Data Tampering / Sabotage / Fabrication

Published by the National Science Foundation, Office of Inspector General on 2006-02-27.

Below is a raw (and likely hideous) rendition of the original report. (PDF)

                                                    NATIONAL SCIENCE FOUNDATION
                                                     OFFICE OF INSPECTOR GENERAL
                                                       OFFICE OF INVESTIGATIONS

                                              CLOSEOUT MEMORANDUM

I   Case Number: A-04050037                                                                      Page 1 of 1

         We received an academic misconduct investigation report from the university1 that found the
         ~ u b j e c t a, ~graduate student supported in part with NSF funds,3 fabricated data presented in draft
         chapters of her thesis4 submitted to her faculty thesis advisor.' The University reprimanded the
         subject and took the following actions: placed a letter of reprimand in the subject's permanent
         academic file, noted the finding of academic misconduct on the subject's official University
         transcript; notified her future employer about the finding of academic misconduct; and notified NSF
         about the misconduct. The University determined that because the subject 1) accepted the
         responsibility for the fabrication, 2) worked for months to correct the fabricated data, and
         3) completed the thesis with limited changes, she was permitted to complete the Ph. D. We
         concurred with the University's investigation. We recommended NSF send a letter of reprimand.
         NSF's adjudicator sent the subject a letter of reprimand.

         This case is closed and no further action will be taken.

NSF OIG Form 2 (11/02)
The Office of Inspector General (OIG) has concluded the subject, a graduate student supported
in part with NSF funds, fabricated data presented in draft chapters of her thesis submitted to her
thesis advisor. As a result of its investigation, the subject's University found the subject
committed academic misconduct. The University reprimanded the subject and took the
following actions: placed a letter of reprimand in the subject's permanent academic file, noted
the finding of academic misconduct on the subject's official University transcript; notified her
future employer about the finding of academic misconduct; and notified NSF about the
misconduct. Because we believe the subject's actions are sufficient to warrant a finding of
misconduct, we recommend the National Science Foundation (NSF) send a letter of reprimand to
the subject informing her she has been found to have committed research misconduct.

                                     University's Investigation

fabrication of data against the subject,Pa graduate student. The subject allegedly fabricated mass
The university1 provided us with a Re ort (Tab 1) of its investigation into the allegation of

spectroscopy data for spectra of synthesized compounds in the second draft of chapter 5 of her
thesis and mass spectroscopy data for one compound in draft chapter 3 of her thesis (Tab 2)3 that
she submitted to her thesis advisor4 for comment. The Report explained the University's
investigation followed its "Academic Misconduct" policy (Tab 1, Attachments A and B).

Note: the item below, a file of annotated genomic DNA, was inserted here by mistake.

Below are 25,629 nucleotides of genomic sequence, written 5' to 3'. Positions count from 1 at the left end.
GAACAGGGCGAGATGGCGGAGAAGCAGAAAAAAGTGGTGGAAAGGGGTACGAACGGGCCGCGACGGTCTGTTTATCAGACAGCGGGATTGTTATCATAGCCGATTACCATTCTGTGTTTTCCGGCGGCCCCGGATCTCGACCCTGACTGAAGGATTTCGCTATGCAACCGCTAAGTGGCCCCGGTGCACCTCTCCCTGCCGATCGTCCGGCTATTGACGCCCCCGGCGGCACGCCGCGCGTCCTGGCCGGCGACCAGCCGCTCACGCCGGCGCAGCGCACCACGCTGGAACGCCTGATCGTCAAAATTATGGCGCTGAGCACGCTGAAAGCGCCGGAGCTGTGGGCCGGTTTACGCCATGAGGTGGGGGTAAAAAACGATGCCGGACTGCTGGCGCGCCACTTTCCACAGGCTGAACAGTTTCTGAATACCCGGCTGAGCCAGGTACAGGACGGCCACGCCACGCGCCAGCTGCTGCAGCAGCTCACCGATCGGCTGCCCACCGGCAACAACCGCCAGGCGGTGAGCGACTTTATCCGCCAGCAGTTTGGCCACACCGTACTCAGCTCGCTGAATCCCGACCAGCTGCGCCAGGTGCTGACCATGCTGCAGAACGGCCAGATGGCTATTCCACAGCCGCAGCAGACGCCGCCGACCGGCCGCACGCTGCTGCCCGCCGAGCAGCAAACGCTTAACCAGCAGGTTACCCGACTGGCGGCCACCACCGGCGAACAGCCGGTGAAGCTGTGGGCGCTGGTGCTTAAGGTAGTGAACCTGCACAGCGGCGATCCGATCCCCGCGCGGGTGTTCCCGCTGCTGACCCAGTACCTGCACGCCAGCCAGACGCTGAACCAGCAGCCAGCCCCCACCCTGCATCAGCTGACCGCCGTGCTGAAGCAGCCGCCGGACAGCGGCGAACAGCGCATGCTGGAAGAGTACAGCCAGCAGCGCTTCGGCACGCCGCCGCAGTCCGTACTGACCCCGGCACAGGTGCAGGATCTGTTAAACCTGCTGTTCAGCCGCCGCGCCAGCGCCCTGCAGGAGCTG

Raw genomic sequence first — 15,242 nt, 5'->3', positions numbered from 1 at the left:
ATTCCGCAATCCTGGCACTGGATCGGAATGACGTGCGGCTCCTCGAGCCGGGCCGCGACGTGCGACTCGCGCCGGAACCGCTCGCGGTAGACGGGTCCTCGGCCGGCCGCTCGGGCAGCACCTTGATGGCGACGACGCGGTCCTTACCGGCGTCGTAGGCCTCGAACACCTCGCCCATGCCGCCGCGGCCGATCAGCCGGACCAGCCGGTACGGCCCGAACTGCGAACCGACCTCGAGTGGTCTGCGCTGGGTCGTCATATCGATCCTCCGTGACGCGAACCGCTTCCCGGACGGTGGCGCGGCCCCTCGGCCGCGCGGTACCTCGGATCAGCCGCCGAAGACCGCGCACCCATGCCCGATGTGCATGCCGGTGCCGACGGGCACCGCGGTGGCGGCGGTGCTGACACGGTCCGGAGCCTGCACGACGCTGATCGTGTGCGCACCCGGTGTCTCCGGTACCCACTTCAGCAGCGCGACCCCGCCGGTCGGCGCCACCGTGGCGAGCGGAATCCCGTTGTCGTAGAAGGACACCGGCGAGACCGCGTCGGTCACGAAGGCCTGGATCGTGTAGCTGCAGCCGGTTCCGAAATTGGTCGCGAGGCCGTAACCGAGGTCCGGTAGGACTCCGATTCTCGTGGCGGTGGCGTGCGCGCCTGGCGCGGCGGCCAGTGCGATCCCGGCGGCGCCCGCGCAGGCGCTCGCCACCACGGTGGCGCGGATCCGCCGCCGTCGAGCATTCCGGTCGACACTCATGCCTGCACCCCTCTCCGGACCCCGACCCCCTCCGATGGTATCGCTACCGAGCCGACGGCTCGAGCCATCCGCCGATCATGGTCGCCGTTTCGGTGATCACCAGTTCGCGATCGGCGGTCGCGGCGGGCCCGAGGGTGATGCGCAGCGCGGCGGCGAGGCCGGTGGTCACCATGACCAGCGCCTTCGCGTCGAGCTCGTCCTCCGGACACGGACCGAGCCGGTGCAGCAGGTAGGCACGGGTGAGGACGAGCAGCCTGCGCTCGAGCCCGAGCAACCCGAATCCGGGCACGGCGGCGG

According to the Report, the subject received support for the thesis work from two separate NSF
The University assigned an investigator6 to review the matter. The University's investigator
examined the alleged fabrication of data in two draft chapters of the subject's thesis that involved
"several spectra of synthesized compounds."7 The investigator interviewed the thesis advisor,
who provided him with copies of the drafts of the relevant chapters of the subject's thesis and
two hand-written pages describing the alleged fabrication. (Tab 2, Sections 1,2,3,4, and 5)
The advisor stated that he "became concerned about possible spectral data fabrication during the
review of the second draft of Chapter 5 [of the subject's thesis]."' His concerns centered around
the fact that the "synthetic route did not provide the expected result^."^ The thesis advisor
confirmed that the subject had initially lied to him about the truthfulness of the data by indicating
that she could not locate the Analytical Facility report which contained the spectral data (Tab 1,

                                                                  , was assigned to be the investigator and
Attachment 3, page 2, and emails from the subject to the thesis advisor, dated 8 January and 10
January 2004, Tab 2, Section 7). When the thesis advisor then directly confronted the subject      '

about this matter, the subject provided the thesis advisor with a handwritten admission that she
was ashamed of herself and her behavior (Tab 2, Section 7). The thesis advisor subsequently
checked the department's Analytical Facility where the subject performed analyses for her thesis
and learned the samples in question were never analyzed at the Facility.

The investigator interviewed the subject. However, no interview notes or transcripts were made
of the interview (Tab 3). During the interview, the subject again admitted to fabricating the mass
spectral data. The Report concludes that the combination of the subject's admission of
fabrication of these data and of the lack of records at the Analytical Facility at the University that
the samples in question were analyzed, proved the subject fabricated the data in question.

The Report states that the thesis advisor thought by excluding the fabricated data from the final